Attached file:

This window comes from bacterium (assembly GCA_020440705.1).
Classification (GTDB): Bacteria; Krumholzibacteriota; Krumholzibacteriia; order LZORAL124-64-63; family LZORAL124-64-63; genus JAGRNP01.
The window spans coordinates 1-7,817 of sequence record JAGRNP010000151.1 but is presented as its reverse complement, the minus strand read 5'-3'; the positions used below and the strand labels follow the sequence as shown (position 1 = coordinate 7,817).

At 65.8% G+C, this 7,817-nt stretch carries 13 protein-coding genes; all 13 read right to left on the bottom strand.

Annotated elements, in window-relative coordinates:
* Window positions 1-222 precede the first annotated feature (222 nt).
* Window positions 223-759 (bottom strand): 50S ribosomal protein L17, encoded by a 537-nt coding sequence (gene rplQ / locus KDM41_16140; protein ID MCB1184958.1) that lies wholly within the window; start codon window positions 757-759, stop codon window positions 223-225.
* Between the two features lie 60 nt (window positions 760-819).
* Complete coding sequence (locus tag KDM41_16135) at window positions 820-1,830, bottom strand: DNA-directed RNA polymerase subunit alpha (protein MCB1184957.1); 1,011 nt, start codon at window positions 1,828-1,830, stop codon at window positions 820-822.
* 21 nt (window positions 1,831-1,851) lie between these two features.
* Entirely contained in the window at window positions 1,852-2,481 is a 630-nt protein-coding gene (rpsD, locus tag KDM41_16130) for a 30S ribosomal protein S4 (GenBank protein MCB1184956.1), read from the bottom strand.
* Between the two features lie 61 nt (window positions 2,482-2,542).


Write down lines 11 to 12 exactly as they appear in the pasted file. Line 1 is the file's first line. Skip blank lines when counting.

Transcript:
* Entirely contained in the window at window positions 1,852-2,481 is a 630-nt protein-coding gene (rpsD, locus tag KDM41_16130) for a 30S ribosomal protein S4 (GenBank protein MCB1184956.1), read from the bottom strand.
* Between the two features lie 61 nt (window positions 2,482-2,542).